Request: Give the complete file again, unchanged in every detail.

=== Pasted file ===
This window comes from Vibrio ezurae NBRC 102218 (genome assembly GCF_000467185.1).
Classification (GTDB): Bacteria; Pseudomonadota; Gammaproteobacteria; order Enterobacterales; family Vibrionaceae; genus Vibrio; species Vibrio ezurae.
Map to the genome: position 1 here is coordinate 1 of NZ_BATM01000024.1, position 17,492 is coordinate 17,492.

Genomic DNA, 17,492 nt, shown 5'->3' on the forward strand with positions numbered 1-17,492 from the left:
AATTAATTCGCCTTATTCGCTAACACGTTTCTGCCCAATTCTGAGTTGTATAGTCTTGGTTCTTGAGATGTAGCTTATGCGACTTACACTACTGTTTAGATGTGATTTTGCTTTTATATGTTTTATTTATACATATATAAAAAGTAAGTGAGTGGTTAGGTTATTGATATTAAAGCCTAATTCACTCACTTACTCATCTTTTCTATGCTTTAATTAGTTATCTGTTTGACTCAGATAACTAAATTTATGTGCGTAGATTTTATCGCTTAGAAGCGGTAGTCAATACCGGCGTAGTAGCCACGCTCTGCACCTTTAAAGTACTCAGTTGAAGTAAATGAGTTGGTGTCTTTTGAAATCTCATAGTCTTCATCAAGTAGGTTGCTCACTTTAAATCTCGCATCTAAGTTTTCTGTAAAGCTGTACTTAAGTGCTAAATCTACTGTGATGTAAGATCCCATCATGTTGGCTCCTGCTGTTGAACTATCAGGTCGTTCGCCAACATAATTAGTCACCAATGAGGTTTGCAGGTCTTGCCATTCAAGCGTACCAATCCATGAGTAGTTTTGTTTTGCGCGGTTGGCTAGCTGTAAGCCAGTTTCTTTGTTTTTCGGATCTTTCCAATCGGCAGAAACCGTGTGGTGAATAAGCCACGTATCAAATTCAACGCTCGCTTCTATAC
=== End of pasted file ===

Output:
This window comes from Vibrio ezurae NBRC 102218 (genome assembly GCF_000467185.1).
Classification (GTDB): Bacteria; Pseudomonadota; Gammaproteobacteria; order Enterobacterales; family Vibrionaceae; genus Vibrio; species Vibrio ezurae.
Map to the genome: position 1 here is coordinate 1 of NZ_BATM01000024.1, position 17,492 is coordinate 17,492.

Genomic DNA, 17,492 nt, shown 5'->3' on the forward strand with positions numbered 1-17,492 from the left:
AATTAATTCGCCTTATTCGCTAACACGTTTCTGCCCAATTCTGAGTTGTATAGTCTTGGTTCTTGAGATGTAGCTTATGCGACTTACACTACTGTTTAGATGTGATTTTGCTTTTATATGTTTTATTTATACATATATAAAAAGTAAGTGAGTGGTTAGGTTATTGATATTAAAGCCTAATTCACTCACTTACTCATCTTTTCTATGCTTTAATTAGTTATCTGTTTGACTCAGATAACTAAATTTATGTGCGTAGATTTTATCGCTTAGAAGCGGTAGTCAATACCGGCGTAGTAGCCACGCTCTGCACCTTTAAAGTACTCAGTTGAAGTAAATGAGTTGGTGTCTTTTGAAATCTCATAGTCTTCATCAAGTAGGTTGCTCACTTTAAATCTCGCATCTAAGTTTTCTGTAAAGCTGTACTTAAGTGCTAAATCTACTGTGATGTAAGATCCCATCATGTTGGCTCCTGCTGTTGAACTATCAGGTCGTTCGCCAACATAATTAGTCACCAATGAGGTTTGCAGGTCTTGCCATTCAAGCGTACCAATCCATGAGTAGTTTTGTTTTGCGCGGTTGGCTAGCTGTAAGCCAGTTTCTTTGTTTTTCGGATCTTTCCAATCGGCAGAAACCGTGTGGTGAATAAGCCACGTATCAAATTCAACGCTCGCTTCTATAC